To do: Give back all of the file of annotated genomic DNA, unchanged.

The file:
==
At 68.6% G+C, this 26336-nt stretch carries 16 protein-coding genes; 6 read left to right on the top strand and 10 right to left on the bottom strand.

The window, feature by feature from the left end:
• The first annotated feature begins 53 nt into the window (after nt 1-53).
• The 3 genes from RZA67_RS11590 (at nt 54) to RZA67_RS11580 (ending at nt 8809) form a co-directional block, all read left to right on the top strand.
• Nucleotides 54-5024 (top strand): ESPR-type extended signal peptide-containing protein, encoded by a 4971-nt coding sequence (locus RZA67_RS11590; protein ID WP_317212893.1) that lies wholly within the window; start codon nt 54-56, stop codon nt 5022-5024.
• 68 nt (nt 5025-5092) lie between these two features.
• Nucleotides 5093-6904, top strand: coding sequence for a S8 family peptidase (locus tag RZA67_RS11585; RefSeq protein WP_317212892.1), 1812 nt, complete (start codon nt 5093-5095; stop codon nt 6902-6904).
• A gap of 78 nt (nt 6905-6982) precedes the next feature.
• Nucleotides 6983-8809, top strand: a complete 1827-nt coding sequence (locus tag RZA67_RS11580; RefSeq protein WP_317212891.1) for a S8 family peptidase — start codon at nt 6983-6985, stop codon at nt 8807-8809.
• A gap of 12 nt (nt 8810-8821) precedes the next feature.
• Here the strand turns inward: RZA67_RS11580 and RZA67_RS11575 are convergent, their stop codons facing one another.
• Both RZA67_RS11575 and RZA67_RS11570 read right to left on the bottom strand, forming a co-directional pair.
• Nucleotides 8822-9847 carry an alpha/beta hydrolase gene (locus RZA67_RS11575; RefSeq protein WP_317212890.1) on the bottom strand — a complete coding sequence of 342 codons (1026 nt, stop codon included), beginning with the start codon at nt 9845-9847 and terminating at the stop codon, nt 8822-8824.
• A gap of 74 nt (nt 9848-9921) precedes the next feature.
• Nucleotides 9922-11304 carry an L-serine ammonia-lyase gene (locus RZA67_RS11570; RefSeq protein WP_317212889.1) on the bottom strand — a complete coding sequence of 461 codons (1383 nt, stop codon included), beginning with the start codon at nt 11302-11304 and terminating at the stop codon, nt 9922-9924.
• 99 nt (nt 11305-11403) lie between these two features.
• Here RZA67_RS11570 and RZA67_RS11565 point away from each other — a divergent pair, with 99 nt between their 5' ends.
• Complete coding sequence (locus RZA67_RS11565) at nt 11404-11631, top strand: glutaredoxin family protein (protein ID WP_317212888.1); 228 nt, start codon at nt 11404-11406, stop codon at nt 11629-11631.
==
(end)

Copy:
At 68.6% G+C, this 26336-nt stretch carries 16 protein-coding genes; 6 read left to right on the top strand and 10 right to left on the bottom strand.

The window, feature by feature from the left end:
• The first annotated feature begins 53 nt into the window (after nt 1-53).
• The 3 genes from RZA67_RS11590 (at nt 54) to RZA67_RS11580 (ending at nt 8809) form a co-directional block, all read left to right on the top strand.
• Nucleotides 54-5024 (top strand): ESPR-type extended signal peptide-containing protein, encoded by a 4971-nt coding sequence (locus RZA67_RS11590; protein ID WP_317212893.1) that lies wholly within the window; start codon nt 54-56, stop codon nt 5022-5024.
• 68 nt (nt 5025-5092) lie between these two features.
• Nucleotides 5093-6904, top strand: coding sequence for a S8 family peptidase (locus tag RZA67_RS11585; RefSeq protein WP_317212892.1), 1812 nt, complete (start codon nt 5093-5095; stop codon nt 6902-6904).
• A gap of 78 nt (nt 6905-6982) precedes the next feature.
• Nucleotides 6983-8809, top strand: a complete 1827-nt coding sequence (locus tag RZA67_RS11580; RefSeq protein WP_317212891.1) for a S8 family peptidase — start codon at nt 6983-6985, stop codon at nt 8807-8809.
• A gap of 12 nt (nt 8810-8821) precedes the next feature.
• Here the strand turns inward: RZA67_RS11580 and RZA67_RS11575 are convergent, their stop codons facing one another.
• Both RZA67_RS11575 and RZA67_RS11570 read right to left on the bottom strand, forming a co-directional pair.
• Nucleotides 8822-9847 carry an alpha/beta hydrolase gene (locus RZA67_RS11575; RefSeq protein WP_317212890.1) on the bottom strand — a complete coding sequence of 342 codons (1026 nt, stop codon included), beginning with the start codon at nt 9845-9847 and terminating at the stop codon, nt 8822-8824.
• A gap of 74 nt (nt 9848-9921) precedes the next feature.
• Nucleotides 9922-11304 carry an L-serine ammonia-lyase gene (locus RZA67_RS11570; RefSeq protein WP_317212889.1) on the bottom strand — a complete coding sequence of 461 codons (1383 nt, stop codon included), beginning with the start codon at nt 11302-11304 and terminating at the stop codon, nt 9922-9924.
• 99 nt (nt 11305-11403) lie between these two features.
• Here RZA67_RS11570 and RZA67_RS11565 point away from each other — a divergent pair, with 99 nt between their 5' ends.
• Complete coding sequence (locus RZA67_RS11565) at nt 11404-11631, top strand: glutaredoxin family protein (protein ID WP_317212888.1); 228 nt, start codon at nt 11404-11406, stop codon at nt 11629-11631.